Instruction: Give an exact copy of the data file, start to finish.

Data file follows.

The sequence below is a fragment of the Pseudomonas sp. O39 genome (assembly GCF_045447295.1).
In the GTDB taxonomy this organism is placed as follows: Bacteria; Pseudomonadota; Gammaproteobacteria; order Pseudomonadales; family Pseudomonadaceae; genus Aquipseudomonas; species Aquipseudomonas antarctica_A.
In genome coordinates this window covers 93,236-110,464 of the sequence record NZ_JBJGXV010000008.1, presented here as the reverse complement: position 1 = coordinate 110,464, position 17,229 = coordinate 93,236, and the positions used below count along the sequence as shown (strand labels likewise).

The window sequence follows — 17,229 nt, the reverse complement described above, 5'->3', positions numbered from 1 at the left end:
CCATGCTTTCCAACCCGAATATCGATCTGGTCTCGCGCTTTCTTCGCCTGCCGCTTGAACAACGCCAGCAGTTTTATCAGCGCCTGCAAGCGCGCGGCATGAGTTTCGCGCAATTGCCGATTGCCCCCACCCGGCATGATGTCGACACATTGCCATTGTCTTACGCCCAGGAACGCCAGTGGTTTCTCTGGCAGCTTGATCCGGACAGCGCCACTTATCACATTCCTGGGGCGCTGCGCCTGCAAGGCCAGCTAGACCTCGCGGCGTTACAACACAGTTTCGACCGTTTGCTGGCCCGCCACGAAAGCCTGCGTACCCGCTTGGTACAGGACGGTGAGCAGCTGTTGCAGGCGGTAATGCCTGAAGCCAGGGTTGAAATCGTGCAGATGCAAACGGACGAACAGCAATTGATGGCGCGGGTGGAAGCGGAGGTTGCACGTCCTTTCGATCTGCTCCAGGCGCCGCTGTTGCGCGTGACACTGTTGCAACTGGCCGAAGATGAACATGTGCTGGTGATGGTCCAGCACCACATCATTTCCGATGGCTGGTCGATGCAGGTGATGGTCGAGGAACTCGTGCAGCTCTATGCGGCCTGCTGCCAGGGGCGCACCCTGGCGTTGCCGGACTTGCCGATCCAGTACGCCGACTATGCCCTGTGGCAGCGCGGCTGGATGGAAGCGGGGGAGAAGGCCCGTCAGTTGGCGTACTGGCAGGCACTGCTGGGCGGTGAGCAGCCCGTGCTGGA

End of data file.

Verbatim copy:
The sequence below is a fragment of the Pseudomonas sp. O39 genome (assembly GCF_045447295.1).
In the GTDB taxonomy this organism is placed as follows: Bacteria; Pseudomonadota; Gammaproteobacteria; order Pseudomonadales; family Pseudomonadaceae; genus Aquipseudomonas; species Aquipseudomonas antarctica_A.
In genome coordinates this window covers 93,236-110,464 of the sequence record NZ_JBJGXV010000008.1, presented here as the reverse complement: position 1 = coordinate 110,464, position 17,229 = coordinate 93,236, and the positions used below count along the sequence as shown (strand labels likewise).

The window sequence follows — 17,229 nt, the reverse complement described above, 5'->3', positions numbered from 1 at the left end:
CCATGCTTTCCAACCCGAATATCGATCTGGTCTCGCGCTTTCTTCGCCTGCCGCTTGAACAACGCCAGCAGTTTTATCAGCGCCTGCAAGCGCGCGGCATGAGTTTCGCGCAATTGCCGATTGCCCCCACCCGGCATGATGTCGACACATTGCCATTGTCTTACGCCCAGGAACGCCAGTGGTTTCTCTGGCAGCTTGATCCGGACAGCGCCACTTATCACATTCCTGGGGCGCTGCGCCTGCAAGGCCAGCTAGACCTCGCGGCGTTACAACACAGTTTCGACCGTTTGCTGGCCCGCCACGAAAGCCTGCGTACCCGCTTGGTACAGGACGGTGAGCAGCTGTTGCAGGCGGTAATGCCTGAAGCCAGGGTTGAAATCGTGCAGATGCAAACGGACGAACAGCAATTGATGGCGCGGGTGGAAGCGGAGGTTGCACGTCCTTTCGATCTGCTCCAGGCGCCGCTGTTGCGCGTGACACTGTTGCAACTGGCCGAAGATGAACATGTGCTGGTGATGGTCCAGCACCACATCATTTCCGATGGCTGGTCGATGCAGGTGATGGTCGAGGAACTCGTGCAGCTCTATGCGGCCTGCTGCCAGGGGCGCACCCTGGCGTTGCCGGACTTGCCGATCCAGTACGCCGACTATGCCCTGTGGCAGCGCGGCTGGATGGAAGCGGGGGAGAAGGCCCGTCAGTTGGCGTACTGGCAGGCACTGCTGGGCGGTGAGCAGCCCGTGCTGGA